achieve higher viewing figures than McCoy did in his second or third
    seasons. Taking this into account, it is probably fair to say that the
    Colin Baker era was less popular than the Sylvester McCoy era as far as the
    viewing public were concerned.


    As far as fans of the programme are concerned, Colin Baker is also
    unpopular. In the near-definitive DWM poll (DWM 265) the Sixth Doctor was
    ranked a clear last in the list of most popular Doctors, with an average
    appreciation of only 62.27%. In the list of stories, a Sixth Doctor serial
    does not appear "until 34 [the lowest "top story" place for any Doctor] -
    aided by the Daleks. The Sixth doesn't turn up again until 50, and even
    then he needs the assistance of the Second; it's not until 72, just above
    the halfway mark, that he carries a solo story". In the ranking of the
    twenty six seasons, Season 22 is fifteenth, and Season 23 is twenty-fourth,
    both below the halfway mark. The bottom, and third-from-bottom ranked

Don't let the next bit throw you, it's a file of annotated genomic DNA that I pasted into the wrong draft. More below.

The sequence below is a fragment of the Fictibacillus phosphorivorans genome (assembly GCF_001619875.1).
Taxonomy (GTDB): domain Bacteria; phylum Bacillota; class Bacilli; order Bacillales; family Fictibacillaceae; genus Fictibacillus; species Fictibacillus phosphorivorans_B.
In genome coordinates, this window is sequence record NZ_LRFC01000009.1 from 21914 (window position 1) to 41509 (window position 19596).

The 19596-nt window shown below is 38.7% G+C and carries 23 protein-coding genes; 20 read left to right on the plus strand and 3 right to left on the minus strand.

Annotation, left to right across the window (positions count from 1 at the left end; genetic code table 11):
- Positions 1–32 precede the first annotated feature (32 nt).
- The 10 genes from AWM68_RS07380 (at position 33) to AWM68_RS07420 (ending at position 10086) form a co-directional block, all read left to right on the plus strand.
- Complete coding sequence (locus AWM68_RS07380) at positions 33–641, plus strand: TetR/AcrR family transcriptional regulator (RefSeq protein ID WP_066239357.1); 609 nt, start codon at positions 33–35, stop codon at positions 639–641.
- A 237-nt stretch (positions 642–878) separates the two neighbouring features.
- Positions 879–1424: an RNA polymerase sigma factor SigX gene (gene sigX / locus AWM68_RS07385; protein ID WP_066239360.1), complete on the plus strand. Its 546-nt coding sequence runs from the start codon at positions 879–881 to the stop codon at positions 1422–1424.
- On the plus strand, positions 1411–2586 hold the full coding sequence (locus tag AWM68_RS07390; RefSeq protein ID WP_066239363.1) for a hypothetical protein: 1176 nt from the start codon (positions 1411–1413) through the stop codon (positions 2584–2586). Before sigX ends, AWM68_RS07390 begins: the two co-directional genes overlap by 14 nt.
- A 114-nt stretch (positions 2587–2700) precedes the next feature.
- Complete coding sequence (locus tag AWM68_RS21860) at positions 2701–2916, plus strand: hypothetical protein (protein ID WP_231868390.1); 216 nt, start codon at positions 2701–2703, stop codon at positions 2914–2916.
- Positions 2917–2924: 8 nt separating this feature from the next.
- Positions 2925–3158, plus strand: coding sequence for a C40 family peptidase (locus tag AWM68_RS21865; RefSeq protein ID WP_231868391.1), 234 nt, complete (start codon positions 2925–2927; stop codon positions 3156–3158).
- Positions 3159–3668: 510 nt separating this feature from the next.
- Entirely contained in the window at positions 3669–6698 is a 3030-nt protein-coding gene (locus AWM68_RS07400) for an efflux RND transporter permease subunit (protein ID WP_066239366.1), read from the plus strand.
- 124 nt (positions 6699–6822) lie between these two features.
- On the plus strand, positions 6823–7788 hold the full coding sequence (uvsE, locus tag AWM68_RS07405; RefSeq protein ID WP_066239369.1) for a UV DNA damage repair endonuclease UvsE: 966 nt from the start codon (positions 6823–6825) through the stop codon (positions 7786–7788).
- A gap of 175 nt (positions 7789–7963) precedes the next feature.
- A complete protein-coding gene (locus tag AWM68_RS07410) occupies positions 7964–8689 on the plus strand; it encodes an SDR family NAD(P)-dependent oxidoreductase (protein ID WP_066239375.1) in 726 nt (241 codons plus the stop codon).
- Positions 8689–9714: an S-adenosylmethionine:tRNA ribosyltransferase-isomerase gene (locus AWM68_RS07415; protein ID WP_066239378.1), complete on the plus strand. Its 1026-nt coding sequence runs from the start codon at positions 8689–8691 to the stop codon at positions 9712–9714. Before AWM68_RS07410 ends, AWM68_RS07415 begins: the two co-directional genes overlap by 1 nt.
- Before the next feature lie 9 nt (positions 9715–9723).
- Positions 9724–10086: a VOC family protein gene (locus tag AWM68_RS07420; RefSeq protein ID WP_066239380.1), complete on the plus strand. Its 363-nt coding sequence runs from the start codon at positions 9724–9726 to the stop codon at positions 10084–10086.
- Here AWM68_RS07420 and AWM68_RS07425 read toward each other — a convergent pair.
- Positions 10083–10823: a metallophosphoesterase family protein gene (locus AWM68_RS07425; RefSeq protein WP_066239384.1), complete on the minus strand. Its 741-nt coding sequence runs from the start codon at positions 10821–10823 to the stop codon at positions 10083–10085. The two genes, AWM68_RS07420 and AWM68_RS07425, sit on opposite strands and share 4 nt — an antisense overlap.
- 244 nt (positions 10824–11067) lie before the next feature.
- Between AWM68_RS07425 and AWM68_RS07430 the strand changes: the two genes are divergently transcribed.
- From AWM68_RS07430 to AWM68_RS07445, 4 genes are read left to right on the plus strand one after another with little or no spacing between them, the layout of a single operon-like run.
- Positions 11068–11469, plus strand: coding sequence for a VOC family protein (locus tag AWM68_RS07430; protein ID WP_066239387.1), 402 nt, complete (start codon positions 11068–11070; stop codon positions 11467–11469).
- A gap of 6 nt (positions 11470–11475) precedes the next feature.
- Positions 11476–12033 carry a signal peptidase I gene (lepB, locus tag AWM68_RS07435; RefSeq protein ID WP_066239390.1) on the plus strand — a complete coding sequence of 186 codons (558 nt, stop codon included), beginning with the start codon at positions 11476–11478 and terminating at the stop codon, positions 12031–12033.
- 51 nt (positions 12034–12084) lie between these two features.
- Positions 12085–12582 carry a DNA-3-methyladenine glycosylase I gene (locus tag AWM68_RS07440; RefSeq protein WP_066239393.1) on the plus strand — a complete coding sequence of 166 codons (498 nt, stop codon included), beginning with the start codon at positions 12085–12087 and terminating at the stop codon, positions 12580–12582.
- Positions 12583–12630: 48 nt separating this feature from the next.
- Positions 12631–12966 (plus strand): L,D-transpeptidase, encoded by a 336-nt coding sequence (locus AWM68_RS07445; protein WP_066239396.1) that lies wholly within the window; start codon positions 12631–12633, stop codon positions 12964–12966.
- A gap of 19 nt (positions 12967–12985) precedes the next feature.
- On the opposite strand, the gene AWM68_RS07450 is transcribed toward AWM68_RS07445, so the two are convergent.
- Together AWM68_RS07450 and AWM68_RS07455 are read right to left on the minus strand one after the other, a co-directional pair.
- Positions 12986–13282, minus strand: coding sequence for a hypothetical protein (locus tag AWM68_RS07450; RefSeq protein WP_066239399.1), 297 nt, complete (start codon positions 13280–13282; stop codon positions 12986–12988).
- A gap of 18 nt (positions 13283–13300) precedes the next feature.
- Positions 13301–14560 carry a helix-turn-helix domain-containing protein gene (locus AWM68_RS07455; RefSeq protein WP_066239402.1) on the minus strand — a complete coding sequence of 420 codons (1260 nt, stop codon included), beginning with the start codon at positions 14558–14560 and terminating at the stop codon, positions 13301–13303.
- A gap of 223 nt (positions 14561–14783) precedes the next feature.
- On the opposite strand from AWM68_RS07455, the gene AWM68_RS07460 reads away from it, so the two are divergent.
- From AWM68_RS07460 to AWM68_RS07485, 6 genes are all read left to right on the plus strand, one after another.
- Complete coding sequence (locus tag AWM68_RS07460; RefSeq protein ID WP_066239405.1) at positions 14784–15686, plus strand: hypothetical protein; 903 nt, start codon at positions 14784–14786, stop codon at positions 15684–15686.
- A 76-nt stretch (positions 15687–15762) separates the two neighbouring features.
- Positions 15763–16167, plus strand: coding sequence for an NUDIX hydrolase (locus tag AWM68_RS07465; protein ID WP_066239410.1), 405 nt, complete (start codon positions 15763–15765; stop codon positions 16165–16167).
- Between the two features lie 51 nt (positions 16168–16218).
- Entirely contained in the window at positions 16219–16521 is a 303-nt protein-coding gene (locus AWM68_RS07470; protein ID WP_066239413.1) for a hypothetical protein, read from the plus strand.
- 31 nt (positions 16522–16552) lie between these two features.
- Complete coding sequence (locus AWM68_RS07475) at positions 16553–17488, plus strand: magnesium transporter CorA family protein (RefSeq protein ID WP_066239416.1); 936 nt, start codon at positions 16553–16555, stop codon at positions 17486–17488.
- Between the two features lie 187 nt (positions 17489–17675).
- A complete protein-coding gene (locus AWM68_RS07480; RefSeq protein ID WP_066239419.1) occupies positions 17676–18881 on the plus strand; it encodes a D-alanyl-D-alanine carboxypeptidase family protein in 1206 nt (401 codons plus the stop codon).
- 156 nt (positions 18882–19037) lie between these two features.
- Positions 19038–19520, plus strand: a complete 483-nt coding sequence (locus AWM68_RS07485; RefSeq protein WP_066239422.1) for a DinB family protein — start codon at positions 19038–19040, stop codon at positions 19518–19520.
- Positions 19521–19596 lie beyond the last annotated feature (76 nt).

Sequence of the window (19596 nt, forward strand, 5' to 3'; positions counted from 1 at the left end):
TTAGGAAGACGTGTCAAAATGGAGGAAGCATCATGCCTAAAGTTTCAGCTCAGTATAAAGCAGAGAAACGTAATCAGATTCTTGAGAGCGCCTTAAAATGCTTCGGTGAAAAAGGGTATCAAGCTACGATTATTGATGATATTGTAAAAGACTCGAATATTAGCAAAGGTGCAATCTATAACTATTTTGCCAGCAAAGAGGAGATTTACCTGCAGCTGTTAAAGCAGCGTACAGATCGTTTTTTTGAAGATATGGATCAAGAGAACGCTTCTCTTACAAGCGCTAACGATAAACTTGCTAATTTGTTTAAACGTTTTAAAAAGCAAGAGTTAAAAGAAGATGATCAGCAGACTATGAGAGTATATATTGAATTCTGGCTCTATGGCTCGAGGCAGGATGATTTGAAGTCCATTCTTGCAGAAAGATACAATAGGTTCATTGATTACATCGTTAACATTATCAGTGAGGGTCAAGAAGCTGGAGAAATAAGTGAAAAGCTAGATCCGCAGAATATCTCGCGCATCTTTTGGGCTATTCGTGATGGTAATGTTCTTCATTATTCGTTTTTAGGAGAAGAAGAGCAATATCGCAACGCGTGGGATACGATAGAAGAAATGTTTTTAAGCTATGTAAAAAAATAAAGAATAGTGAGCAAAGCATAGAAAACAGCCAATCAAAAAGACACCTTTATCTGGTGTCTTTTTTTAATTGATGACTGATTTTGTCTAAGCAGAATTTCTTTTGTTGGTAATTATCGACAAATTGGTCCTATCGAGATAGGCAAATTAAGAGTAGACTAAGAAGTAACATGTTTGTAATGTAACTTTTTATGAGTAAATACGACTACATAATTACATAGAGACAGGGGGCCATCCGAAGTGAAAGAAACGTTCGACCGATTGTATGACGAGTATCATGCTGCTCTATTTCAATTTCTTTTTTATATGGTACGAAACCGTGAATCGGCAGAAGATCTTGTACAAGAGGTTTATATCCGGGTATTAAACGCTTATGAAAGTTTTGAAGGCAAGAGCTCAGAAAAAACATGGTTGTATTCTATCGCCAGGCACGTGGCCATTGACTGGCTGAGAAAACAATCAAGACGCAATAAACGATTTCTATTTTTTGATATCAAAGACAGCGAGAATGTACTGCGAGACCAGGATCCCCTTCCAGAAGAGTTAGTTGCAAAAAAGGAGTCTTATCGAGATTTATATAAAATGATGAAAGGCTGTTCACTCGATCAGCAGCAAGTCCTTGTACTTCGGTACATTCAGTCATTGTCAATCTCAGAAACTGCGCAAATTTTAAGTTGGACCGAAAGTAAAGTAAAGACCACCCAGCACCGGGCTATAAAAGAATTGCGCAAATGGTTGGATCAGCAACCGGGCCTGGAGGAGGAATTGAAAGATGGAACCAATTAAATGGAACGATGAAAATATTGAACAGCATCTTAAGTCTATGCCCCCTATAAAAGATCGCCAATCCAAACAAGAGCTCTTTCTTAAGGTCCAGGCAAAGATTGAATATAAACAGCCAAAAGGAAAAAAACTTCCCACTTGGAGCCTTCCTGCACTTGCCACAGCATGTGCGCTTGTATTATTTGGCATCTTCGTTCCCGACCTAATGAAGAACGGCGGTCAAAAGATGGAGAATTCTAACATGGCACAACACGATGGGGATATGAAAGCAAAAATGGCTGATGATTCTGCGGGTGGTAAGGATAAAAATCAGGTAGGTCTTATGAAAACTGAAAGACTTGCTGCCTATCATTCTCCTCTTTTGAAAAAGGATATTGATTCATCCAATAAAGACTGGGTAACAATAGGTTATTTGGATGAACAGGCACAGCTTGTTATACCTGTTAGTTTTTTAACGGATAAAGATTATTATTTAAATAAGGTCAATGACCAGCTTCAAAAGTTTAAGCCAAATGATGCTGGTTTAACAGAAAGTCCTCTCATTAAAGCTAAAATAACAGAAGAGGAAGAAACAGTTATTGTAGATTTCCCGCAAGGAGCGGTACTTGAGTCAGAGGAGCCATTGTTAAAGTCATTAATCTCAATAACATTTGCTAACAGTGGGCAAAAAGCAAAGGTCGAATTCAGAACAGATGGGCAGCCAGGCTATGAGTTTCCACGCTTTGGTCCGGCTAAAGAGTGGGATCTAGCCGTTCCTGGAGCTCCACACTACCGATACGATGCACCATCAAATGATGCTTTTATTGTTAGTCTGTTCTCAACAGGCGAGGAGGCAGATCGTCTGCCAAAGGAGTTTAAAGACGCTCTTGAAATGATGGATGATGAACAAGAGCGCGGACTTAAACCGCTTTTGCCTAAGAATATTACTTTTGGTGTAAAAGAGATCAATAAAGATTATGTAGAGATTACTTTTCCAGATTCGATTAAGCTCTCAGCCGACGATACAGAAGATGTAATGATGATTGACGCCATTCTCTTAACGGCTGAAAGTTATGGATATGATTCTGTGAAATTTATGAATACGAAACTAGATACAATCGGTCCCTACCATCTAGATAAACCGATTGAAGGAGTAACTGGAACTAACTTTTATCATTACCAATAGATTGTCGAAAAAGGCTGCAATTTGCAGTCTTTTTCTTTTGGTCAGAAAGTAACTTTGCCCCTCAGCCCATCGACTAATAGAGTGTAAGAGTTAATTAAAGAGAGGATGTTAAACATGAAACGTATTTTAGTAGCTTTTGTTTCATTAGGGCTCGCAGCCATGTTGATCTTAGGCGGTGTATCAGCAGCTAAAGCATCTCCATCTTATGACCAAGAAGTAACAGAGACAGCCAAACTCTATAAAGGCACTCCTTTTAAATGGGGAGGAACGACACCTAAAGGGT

serials are both Colin Baker serials - a terrible showing considering that
    only eight serials were produced during the era, meaning that a quarter of
    Colin Baker stories are amongst the very most unpopular ever.


    Why should the Sixth Doctor's era be so unsuccessful, both among fans and
    casual viewers? Perhaps the unpopularity is best explained by the
    behind-the-scenes development of Doctor Who between 1984 and 1986. In the
    first place, the era had a disastrous beginning with the most unpopular
    serial of all time, The Twin Dilemma. John Nathan-Turner's decision that he
    wanted the new Doctor to have a complete serial before the end of the season
    was, in retrospect, a mistake. Lack of money meant that the serial looked
    very cheap; problems with the scriptwriter meant that the finished product
    was bitty and unpolished; and the fact that the new Doctor was to be
    introduced as a dangerously unstable, violent, unlikeable troll meant that